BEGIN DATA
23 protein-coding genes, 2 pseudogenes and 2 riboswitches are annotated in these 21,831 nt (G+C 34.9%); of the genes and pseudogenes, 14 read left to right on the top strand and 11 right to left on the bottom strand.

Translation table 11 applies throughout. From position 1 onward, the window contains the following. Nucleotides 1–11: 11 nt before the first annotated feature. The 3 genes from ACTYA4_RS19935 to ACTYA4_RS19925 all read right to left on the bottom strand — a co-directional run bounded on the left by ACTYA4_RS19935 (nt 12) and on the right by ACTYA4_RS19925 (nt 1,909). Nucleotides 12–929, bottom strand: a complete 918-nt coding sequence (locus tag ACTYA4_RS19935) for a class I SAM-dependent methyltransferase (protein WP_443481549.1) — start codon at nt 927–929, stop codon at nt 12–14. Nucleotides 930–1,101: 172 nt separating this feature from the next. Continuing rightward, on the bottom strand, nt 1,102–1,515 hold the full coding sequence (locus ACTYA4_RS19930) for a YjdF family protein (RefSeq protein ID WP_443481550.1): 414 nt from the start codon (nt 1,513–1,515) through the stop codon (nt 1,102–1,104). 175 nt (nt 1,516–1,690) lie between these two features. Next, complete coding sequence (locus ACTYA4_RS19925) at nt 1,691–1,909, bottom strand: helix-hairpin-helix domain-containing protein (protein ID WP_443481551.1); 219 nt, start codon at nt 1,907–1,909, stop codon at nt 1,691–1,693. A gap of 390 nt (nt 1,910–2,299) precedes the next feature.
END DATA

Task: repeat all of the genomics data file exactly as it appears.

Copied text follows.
23 protein-coding genes, 2 pseudogenes and 2 riboswitches are annotated in these 21,831 nt (G+C 34.9%); of the genes and pseudogenes, 14 read left to right on the top strand and 11 right to left on the bottom strand.

Translation table 11 applies throughout. From position 1 onward, the window contains the following. Nucleotides 1–11: 11 nt before the first annotated feature. The 3 genes from ACTYA4_RS19935 to ACTYA4_RS19925 all read right to left on the bottom strand — a co-directional run bounded on the left by ACTYA4_RS19935 (nt 12) and on the right by ACTYA4_RS19925 (nt 1,909). Nucleotides 12–929, bottom strand: a complete 918-nt coding sequence (locus tag ACTYA4_RS19935) for a class I SAM-dependent methyltransferase (protein WP_443481549.1) — start codon at nt 927–929, stop codon at nt 12–14. Nucleotides 930–1,101: 172 nt separating this feature from the next. Continuing rightward, on the bottom strand, nt 1,102–1,515 hold the full coding sequence (locus ACTYA4_RS19930) for a YjdF family protein (RefSeq protein ID WP_443481550.1): 414 nt from the start codon (nt 1,513–1,515) through the stop codon (nt 1,102–1,104). 175 nt (nt 1,516–1,690) lie between these two features. Next, complete coding sequence (locus ACTYA4_RS19925) at nt 1,691–1,909, bottom strand: helix-hairpin-helix domain-containing protein (protein ID WP_443481551.1); 219 nt, start codon at nt 1,907–1,909, stop codon at nt 1,691–1,693. A gap of 390 nt (nt 1,910–2,299) precedes the next feature.